Vayeitze - How Awesome is Now

It’s 4:54 on a wintery afternoon. I walk into my study, which has windows facing west. It’s been a typical day, some work, some errands. Nothing special. My attention is grabbed by spectacular colors outside the window.

"Alan!" I yell to my husband. "It’s the most amazing sunset. Grab your coat and let’s run outside before it changes."

It was the most amazing sunset- shocking bright pinks and subtle purples, in colors and shades I had never in my sixty-one years seen before. How is this possible?

Like the story of Jacob, in this week’s Torah portion, I was moved to think, Yesh Adonai bamakom hazeh, Surely G!d is in this place, v’anochi lo yadati, and I did not know it. Mah norah hamakom hazeh, how awesome is this place. Ayn zeh ki im bayt elohim. It is none other than the house of G!d, v’zeh sha’ar hashamayim, and this is the gate to heaven. (Gen. 28: 16-17)

My experience of that sunset was as if G!d said, this is my gift to you, to make today special. How is it you did not know this very moment is awesome?

The contemporary spiritual teacher, Eckhart Tolle, has a few best-selling books, all about "Realizing the Power of Now." He makes "being in the now" seem like a new concept, but in fact, it is an ancient Jewish teaching.

In Judaism, moments can be special, moments can be holy. Shabbat is such an extended moment in time. However, the word makom, which is one of the names for G!d, also means a place, a physical space.

Our ancestor Jacob had lain down to sleep on his journey to Charan, in a spot called HaMakom, The Place. In this place he took a stone and put it under his head for a pillow. There he had his vision of angels of G!d going up and down on a ladder, and heard G!d’s promise of blessing and protection for him and his descendants.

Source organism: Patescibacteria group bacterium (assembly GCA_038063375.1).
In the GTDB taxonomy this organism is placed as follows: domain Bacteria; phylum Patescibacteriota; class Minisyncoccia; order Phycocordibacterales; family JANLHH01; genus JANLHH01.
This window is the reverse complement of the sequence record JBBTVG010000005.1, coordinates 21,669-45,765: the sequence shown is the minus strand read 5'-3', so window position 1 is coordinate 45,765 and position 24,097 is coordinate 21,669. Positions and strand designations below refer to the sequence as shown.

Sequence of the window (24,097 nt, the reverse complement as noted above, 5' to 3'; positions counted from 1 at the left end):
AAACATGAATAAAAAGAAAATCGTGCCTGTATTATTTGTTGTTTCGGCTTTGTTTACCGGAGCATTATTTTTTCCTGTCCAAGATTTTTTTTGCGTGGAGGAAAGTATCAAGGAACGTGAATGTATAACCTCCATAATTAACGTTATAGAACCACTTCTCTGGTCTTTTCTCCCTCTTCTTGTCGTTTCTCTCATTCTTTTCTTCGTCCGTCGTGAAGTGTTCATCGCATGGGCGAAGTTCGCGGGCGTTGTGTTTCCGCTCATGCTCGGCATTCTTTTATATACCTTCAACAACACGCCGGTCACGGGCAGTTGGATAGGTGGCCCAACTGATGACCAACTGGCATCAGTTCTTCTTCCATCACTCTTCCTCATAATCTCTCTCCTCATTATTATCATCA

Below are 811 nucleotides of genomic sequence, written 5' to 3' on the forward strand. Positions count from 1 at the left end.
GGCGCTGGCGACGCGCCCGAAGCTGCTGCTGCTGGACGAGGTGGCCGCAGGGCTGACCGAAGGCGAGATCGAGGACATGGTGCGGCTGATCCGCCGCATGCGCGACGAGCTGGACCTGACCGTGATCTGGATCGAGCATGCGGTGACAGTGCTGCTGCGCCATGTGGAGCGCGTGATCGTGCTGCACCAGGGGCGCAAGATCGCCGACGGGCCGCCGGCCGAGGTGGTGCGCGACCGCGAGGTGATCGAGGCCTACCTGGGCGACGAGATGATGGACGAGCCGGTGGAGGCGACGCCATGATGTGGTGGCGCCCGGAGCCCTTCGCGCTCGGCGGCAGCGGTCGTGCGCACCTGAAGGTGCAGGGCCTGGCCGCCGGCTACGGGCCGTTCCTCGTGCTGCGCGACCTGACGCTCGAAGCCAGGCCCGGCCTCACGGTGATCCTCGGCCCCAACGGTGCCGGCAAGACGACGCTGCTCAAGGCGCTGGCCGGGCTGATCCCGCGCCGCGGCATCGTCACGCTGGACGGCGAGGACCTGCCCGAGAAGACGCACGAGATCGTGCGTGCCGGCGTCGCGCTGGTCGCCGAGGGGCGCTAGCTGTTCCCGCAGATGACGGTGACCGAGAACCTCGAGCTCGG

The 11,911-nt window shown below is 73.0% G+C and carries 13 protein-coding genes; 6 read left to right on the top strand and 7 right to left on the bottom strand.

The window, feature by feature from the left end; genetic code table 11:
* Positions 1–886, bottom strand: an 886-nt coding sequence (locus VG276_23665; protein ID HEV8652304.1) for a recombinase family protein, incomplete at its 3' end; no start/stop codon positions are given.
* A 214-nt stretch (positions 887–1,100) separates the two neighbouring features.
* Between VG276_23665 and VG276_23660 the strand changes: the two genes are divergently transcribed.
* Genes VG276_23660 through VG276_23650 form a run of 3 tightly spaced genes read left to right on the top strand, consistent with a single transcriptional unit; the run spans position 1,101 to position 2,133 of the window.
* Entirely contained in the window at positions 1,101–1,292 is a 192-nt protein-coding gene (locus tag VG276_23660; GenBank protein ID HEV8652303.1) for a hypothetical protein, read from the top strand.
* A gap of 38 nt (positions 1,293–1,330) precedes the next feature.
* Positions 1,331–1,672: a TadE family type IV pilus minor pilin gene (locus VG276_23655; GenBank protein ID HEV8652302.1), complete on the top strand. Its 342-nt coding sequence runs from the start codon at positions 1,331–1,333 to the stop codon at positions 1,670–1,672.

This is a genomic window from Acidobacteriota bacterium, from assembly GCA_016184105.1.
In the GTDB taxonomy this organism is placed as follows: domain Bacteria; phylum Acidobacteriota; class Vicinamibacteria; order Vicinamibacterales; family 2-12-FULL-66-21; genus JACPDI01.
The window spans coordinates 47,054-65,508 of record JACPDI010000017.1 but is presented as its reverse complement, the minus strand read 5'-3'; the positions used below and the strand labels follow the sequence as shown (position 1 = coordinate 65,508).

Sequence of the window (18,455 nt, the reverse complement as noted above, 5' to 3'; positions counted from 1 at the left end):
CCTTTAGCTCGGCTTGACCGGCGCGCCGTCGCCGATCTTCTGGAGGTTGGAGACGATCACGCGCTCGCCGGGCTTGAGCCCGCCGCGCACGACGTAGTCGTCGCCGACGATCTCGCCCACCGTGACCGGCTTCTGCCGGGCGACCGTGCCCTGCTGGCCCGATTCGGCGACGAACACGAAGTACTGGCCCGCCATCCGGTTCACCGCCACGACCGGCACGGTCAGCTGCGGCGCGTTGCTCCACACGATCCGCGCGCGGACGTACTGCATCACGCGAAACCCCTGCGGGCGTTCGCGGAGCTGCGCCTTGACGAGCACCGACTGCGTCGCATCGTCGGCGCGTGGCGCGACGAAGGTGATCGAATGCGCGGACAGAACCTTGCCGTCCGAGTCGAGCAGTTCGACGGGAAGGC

After he awoke and realized the significance of his experience, he took the stone that he had put under his head, set it up as a pillar, and renamed that place Bayt-El. And so we have many synagogues today, named for the place of Jacob’s stone, Beth-El.

Most of us don’t have visions of angels, or hear G!d’s voice clearly, but we can appreciate the awesome power of stones, whether it be the natural wonder of the Grand Canyon, or the human-built wonder of the Western Wall in Jerusalem, the wall of stones that remains from the second Temple.

One of my cantorial students, Dorothy Goldberg, shared this recollection with me this week.

"My family was entirely secular in its Judaism," she said. "We never belonged to a synagogue. My father had family in Israel, though, and when I was 13, he took me to Israel to meet them. The highlight of the trip for me was our visit to the Western Wall.

As soon as I touched the stones of the ancient bricks, I felt a surge of power, as though I was suddenly infused with the energy of all the people who had been here and prayed here before me. I saw the mortar of paper that had been built up in the cracks between the bricks, a mortar made of thousands of prayers placed in G!d’s place, for G!d’s attention. I leaned my head against the stones, closed my eyes, and felt suspended
in time and space, one of an ancient people turning to plead to our G!d. This from a girl who’d never even been to a synagogue service.

When I told my father of my experience, I said, "I felt that I touched G!d."

She knew, and we know, that we cannot, in fact, touch G!d. Yet we can touch, taste, see, hear and smell thewonders that G!d has given us in this world.

Mah norah hamakom hazeh, how awesome is this place, this moment, this connection. May we have more and more awareness of these special, holy times.